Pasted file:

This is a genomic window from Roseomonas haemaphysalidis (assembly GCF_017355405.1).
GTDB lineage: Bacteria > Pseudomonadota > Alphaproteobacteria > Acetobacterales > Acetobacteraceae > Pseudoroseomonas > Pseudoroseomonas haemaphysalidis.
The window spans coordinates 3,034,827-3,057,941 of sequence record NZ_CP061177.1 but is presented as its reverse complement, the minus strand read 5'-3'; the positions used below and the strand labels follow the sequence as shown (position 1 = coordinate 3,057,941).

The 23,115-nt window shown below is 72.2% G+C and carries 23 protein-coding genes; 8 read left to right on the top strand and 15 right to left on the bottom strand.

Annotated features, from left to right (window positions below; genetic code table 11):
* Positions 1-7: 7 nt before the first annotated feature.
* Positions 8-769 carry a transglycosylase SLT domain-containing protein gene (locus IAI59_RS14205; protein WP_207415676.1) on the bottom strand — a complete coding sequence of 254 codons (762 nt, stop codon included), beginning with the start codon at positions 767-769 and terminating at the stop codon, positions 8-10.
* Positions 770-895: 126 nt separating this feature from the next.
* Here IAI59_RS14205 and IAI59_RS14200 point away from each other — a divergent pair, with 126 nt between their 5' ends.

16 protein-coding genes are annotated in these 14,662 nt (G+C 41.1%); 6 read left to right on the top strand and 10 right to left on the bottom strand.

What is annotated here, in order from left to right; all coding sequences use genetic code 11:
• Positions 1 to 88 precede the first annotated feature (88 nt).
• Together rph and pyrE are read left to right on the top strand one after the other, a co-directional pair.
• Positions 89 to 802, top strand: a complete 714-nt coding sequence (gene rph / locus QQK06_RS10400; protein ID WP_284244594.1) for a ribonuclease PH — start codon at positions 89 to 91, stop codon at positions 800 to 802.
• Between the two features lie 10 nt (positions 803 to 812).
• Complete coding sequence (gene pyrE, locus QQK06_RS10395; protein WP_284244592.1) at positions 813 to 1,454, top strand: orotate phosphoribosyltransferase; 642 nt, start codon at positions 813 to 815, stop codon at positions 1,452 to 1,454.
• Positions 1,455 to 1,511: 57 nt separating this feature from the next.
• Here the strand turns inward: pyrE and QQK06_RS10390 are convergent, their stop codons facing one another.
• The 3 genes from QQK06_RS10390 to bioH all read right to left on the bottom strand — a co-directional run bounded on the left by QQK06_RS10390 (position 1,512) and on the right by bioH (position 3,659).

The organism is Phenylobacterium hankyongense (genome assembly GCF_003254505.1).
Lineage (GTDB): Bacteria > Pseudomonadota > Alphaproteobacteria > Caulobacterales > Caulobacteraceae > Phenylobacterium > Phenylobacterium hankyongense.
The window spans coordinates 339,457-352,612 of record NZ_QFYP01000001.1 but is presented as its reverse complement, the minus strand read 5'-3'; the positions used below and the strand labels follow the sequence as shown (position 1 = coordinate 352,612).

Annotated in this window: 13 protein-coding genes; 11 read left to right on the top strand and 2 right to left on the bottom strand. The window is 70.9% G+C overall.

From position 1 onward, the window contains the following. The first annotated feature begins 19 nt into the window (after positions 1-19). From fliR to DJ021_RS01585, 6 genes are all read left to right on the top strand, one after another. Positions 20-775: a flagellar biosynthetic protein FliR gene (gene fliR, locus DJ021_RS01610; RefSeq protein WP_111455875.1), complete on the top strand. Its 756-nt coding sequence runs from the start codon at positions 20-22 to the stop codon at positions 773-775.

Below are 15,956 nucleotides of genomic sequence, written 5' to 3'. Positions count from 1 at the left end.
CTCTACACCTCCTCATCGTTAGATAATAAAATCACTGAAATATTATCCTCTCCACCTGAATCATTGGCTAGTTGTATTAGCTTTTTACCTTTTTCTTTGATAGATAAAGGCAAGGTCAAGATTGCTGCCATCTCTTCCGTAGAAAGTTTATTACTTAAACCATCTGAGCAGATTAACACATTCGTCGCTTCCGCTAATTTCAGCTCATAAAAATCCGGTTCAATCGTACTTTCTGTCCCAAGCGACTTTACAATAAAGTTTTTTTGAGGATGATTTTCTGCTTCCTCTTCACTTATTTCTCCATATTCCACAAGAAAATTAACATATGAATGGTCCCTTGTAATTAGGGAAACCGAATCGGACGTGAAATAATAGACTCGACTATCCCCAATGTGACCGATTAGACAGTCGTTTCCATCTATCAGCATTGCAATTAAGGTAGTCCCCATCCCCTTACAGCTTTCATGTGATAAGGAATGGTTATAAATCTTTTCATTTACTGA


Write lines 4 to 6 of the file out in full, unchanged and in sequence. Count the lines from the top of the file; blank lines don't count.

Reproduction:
The 23,115-nt window shown below is 72.2% G+C and carries 23 protein-coding genes; 8 read left to right on the top strand and 15 right to left on the bottom strand.

Annotated features, from left to right (window positions below; genetic code table 11):
* Positions 1-7: 7 nt before the first annotated feature.